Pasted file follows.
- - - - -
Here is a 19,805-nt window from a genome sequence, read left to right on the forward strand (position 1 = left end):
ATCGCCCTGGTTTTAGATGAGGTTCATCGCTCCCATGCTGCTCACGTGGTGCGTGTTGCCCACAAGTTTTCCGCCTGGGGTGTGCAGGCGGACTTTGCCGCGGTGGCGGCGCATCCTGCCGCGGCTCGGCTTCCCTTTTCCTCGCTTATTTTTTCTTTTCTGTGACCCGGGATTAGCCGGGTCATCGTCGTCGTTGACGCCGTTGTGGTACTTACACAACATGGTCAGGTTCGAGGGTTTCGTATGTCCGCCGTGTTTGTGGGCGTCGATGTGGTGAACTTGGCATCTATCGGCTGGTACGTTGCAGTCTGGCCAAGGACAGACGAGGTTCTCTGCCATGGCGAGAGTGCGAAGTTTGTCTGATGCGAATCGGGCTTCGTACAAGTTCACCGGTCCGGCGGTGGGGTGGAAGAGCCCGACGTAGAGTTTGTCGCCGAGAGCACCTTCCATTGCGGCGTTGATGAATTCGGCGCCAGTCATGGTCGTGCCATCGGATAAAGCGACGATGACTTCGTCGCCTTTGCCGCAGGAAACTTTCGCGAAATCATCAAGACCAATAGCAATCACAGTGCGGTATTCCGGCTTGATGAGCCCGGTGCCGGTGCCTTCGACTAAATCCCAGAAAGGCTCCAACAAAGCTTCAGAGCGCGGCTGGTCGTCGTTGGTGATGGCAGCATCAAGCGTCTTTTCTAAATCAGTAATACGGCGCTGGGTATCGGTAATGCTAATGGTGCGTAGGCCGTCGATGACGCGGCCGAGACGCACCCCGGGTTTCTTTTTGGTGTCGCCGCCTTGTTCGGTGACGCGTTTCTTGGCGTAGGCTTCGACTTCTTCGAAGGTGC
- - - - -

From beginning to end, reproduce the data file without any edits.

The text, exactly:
Here is a 19,805-nt window from a genome sequence, read left to right on the forward strand (position 1 = left end):
ATCGCCCTGGTTTTAGATGAGGTTCATCGCTCCCATGCTGCTCACGTGGTGCGTGTTGCCCACAAGTTTTCCGCCTGGGGTGTGCAGGCGGACTTTGCCGCGGTGGCGGCGCATCCTGCCGCGGCTCGGCTTCCCTTTTCCTCGCTTATTTTTTCTTTTCTGTGACCCGGGATTAGCCGGGTCATCGTCGTCGTTGACGCCGTTGTGGTACTTACACAACATGGTCAGGTTCGAGGGTTTCGTATGTCCGCCGTGTTTGTGGGCGTCGATGTGGTGAACTTGGCATCTATCGGCTGGTACGTTGCAGTCTGGCCAAGGACAGACGAGGTTCTCTGCCATGGCGAGAGTGCGAAGTTTGTCTGATGCGAATCGGGCTTCGTACAAGTTCACCGGTCCGGCGGTGGGGTGGAAGAGCCCGACGTAGAGTTTGTCGCCGAGAGCACCTTCCATTGCGGCGTTGATGAATTCGGCGCCAGTCATGGTCGTGCCATCGGATAAAGCGACGATGACTTCGTCGCCTTTGCCGCAGGAAACTTTCGCGAAATCATCAAGACCAATAGCAATCACAGTGCGGTATTCCGGCTTGATGAGCCCGGTGCCGGTGCCTTCGACTAAATCCCAGAAAGGCTCCAACAAAGCTTCAGAGCGCGGCTGGTCGTCGTTGGTGATGGCAGCATCAAGCGTCTTTTCTAAATCAGTAATACGGCGCTGGGTATCGGTAATGCTAATGGTGCGTAGGCCGTCGATGACGCGGCCGAGACGCACCCCGGGTTTCTTTTTGGTGTCGCCGCCTTGTTCGGTGACGCGTTTCTTGGCGTAGGCTTCGACTTCTTCGAAGGTGC